Egypt’s unique geographical location at the crossroads of Africa, Europe and Asia, as well as its control of the Suez Canal, places the country in a strategic position to become a global green energy hub. With 21 projects in the pipeline, Egypt stands in top position in terms of green hydrogen-producing countries in Africa. Scatec struck an agreement with the Egyptian government for the development of a green ammonia facility producing up to 3 million tonnes per annum (tpa), which will be mainly exported to European and Asian markets. Another project looking for an export market in Europe is the Masdar Ain-Sokhna project, which will be developed by Masdar and Hassan Allam Holding Group using a 4 GW electrolyzer plant at SCZONE (Suez Canal Economic Zone), producing 2.3 million tpa of ammonia. Similarly, Globeleq announced it will develop a 3.6-GW electrolyzer project at SCZONE, producing ammonia for export to Europe and Asia. Other major green hydrogen projects are the ACME green ammonia project (400,000 tpa), the Fortescue-Egypt-gH2 project (300,000 tpa), and the SCZONE-ReNew Power project (200,000 tpa).
Morocco’s Amun project, with an annual hydrogen capacity of 900,000 tpa and developed by CWP Global along with North American EPC player Bechtel, is the largest in Morocco. The Guelmim-Oued Nour project, announced by Total Eren, will be capable of producing 710,000 tpa of green hydrogen. Other projects contributing to green hydrogen in Morocco include the Hevo Ammonia Morocco project (31,000 tpa), the Masen Green Hydrogen project (8,400 tpa), and the Ben Guerir project (125 tpa).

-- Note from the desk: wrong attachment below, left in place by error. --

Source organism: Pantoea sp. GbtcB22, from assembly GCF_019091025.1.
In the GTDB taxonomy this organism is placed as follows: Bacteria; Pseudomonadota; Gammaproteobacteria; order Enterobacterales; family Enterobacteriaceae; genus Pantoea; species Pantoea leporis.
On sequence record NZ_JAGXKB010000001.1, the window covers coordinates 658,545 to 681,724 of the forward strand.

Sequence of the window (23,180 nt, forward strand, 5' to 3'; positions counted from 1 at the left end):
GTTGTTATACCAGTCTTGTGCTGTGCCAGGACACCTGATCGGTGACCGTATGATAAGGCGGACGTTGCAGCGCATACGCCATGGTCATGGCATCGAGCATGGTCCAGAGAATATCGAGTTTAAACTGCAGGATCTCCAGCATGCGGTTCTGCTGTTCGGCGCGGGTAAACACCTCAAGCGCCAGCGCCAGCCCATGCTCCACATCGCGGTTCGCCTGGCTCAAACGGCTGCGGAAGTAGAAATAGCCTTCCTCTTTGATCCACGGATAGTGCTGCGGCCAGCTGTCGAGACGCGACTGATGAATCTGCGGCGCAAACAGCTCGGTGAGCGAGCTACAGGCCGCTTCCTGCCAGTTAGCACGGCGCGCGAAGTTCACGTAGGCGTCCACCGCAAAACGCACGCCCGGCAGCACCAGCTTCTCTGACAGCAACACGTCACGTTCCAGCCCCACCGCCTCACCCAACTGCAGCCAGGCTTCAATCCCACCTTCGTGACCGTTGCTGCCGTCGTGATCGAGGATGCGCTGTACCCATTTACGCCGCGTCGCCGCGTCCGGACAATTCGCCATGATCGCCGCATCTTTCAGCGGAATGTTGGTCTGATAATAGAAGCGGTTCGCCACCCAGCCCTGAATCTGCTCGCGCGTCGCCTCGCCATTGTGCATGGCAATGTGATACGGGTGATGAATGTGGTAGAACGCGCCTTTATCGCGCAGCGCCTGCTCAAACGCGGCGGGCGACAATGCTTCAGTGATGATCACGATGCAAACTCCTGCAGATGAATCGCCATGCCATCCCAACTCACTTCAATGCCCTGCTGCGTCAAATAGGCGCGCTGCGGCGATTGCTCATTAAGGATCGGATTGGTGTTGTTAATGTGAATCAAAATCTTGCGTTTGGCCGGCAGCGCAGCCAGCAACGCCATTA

Geographical proximity to the Mauritanian deepwater port of Nouadhibou and the large European market for exports make the green hydrogen project on Mauritania potentially very lucrative. Contributing to Mauritania’s pipeline capacity are the Aman project (with a production of 1.7 million tpa), the Nour Electrolyzer project (1.2 million tpa), and the Masdar-Infinity-Conjuncta green hydrogen project (1.36 million tpa). The $40-billion Aman green hydrogen project is being developed by CWP Global and is the largest green hydrogen project in Africa. It will have a 15 GW electrolyzer capacity, powered by 30 GW of combined solar and wind. The Nour project developed by Africa-focused transitional energy group Chariot Limited and Total Eren is the second-largest green hydrogen project in Mauritania with the potential to reach up to 10 GW of electrolysis. The $34-billion Masdar-Infinity-Conjuncta green hydrogen project expects to produce 8 million tpa of hydrogen derivatives using a 10-GW electrolyzer capacity. The project will have a strong connection with Germany in terms of both a technology provider and a potential offtaker. However, given their size, if either of these projects gets delayed, Mauritania’s target may be in question. Also, Mauritania’s Socieetee Nationale Industrielle et Mianieere signed a memorandum of understanding with ArcelorMittal to establish a palletization plant and a direct reduced iron (DRI) production plant in the country to produce 2.5 million tpa of green steel per annum.